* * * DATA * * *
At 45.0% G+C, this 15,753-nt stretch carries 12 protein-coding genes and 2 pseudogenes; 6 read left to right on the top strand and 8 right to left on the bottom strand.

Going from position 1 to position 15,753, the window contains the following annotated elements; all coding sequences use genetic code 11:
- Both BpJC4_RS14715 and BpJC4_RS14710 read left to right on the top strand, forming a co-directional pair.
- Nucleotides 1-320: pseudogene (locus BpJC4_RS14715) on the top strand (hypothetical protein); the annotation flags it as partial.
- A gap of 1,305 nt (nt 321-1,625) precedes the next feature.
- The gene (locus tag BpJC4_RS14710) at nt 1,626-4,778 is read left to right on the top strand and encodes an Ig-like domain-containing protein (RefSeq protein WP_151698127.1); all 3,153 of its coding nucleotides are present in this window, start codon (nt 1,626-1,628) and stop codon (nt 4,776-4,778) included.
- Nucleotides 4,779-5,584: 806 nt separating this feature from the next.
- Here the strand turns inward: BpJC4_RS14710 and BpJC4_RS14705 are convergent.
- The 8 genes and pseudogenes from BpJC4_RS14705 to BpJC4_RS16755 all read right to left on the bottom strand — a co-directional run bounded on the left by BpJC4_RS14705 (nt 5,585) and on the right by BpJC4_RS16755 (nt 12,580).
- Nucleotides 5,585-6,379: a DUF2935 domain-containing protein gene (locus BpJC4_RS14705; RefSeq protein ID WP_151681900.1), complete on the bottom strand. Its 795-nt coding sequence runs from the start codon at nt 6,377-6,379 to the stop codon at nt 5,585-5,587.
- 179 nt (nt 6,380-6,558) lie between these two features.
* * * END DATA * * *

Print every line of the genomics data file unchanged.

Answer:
At 45.0% G+C, this 15,753-nt stretch carries 12 protein-coding genes and 2 pseudogenes; 6 read left to right on the top strand and 8 right to left on the bottom strand.

Going from position 1 to position 15,753, the window contains the following annotated elements; all coding sequences use genetic code 11:
- Both BpJC4_RS14715 and BpJC4_RS14710 read left to right on the top strand, forming a co-directional pair.
- Nucleotides 1-320: pseudogene (locus BpJC4_RS14715) on the top strand (hypothetical protein); the annotation flags it as partial.
- A gap of 1,305 nt (nt 321-1,625) precedes the next feature.
- The gene (locus tag BpJC4_RS14710) at nt 1,626-4,778 is read left to right on the top strand and encodes an Ig-like domain-containing protein (RefSeq protein WP_151698127.1); all 3,153 of its coding nucleotides are present in this window, start codon (nt 1,626-1,628) and stop codon (nt 4,776-4,778) included.
- Nucleotides 4,779-5,584: 806 nt separating this feature from the next.
- Here the strand turns inward: BpJC4_RS14710 and BpJC4_RS14705 are convergent.
- The 8 genes and pseudogenes from BpJC4_RS14705 to BpJC4_RS16755 all read right to left on the bottom strand — a co-directional run bounded on the left by BpJC4_RS14705 (nt 5,585) and on the right by BpJC4_RS16755 (nt 12,580).
- Nucleotides 5,585-6,379: a DUF2935 domain-containing protein gene (locus BpJC4_RS14705; RefSeq protein ID WP_151681900.1), complete on the bottom strand. Its 795-nt coding sequence runs from the start codon at nt 6,377-6,379 to the stop codon at nt 5,585-5,587.
- 179 nt (nt 6,380-6,558) lie between these two features.